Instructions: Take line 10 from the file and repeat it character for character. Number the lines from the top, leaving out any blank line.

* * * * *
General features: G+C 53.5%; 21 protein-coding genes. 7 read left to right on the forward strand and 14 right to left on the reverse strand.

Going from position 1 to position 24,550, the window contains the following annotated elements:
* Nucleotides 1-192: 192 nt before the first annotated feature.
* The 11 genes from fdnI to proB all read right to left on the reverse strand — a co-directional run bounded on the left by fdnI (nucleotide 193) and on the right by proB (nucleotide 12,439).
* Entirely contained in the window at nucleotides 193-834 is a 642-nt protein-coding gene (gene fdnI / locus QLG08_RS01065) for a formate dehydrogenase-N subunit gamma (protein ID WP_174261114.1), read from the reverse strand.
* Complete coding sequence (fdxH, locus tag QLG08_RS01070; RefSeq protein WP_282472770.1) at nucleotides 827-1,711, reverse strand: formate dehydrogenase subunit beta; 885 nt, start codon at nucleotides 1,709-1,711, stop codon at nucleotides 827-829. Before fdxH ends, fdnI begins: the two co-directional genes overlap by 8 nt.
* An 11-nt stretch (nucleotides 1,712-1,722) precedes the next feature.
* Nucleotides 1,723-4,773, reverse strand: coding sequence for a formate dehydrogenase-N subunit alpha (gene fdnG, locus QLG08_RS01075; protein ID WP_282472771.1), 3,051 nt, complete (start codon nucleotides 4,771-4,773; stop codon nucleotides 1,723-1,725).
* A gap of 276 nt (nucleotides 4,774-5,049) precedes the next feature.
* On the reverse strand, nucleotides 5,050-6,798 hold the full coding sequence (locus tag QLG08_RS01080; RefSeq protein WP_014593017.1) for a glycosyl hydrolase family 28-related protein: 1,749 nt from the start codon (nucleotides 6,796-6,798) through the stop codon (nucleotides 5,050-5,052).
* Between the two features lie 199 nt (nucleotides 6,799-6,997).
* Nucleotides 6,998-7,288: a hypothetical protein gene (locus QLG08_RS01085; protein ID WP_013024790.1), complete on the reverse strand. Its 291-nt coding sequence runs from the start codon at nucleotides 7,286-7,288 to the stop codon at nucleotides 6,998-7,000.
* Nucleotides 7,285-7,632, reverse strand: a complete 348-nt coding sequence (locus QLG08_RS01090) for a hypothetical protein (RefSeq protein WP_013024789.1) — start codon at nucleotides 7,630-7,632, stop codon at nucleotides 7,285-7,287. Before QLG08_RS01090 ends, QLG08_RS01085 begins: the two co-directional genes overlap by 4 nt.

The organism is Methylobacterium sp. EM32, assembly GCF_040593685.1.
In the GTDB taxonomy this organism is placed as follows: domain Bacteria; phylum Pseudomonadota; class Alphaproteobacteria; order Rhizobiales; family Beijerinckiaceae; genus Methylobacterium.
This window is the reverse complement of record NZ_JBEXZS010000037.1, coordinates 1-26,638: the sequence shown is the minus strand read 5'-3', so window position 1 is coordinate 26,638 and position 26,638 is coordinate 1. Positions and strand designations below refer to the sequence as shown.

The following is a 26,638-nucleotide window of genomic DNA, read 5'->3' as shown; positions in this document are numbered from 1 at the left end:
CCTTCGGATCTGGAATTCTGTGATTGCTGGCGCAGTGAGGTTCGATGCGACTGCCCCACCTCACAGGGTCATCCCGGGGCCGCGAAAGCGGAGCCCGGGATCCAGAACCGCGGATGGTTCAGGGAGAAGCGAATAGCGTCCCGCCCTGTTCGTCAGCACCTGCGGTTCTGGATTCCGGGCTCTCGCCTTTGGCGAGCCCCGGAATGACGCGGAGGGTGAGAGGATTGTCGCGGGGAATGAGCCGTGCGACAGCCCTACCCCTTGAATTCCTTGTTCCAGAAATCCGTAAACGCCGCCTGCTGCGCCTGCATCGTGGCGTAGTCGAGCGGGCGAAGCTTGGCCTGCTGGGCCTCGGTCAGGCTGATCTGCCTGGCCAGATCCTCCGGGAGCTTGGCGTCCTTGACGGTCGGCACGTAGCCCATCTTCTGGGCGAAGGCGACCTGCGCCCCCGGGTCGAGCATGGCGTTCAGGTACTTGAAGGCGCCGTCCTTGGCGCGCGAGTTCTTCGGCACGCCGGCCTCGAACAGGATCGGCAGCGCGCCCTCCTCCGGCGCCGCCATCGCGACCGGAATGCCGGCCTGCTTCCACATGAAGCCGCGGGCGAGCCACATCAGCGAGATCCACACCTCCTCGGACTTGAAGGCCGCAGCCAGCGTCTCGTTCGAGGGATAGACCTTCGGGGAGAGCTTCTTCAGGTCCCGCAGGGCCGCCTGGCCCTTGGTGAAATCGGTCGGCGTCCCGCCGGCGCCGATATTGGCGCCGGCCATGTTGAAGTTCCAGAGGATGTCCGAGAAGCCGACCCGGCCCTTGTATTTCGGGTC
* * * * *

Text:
* On the reverse strand, nucleotides 5,050-6,798 hold the full coding sequence (locus tag QLG08_RS01080; RefSeq protein WP_014593017.1) for a glycosyl hydrolase family 28-related protein: 1,749 nt from the start codon (nucleotides 6,796-6,798) through the stop codon (nucleotides 5,050-5,052).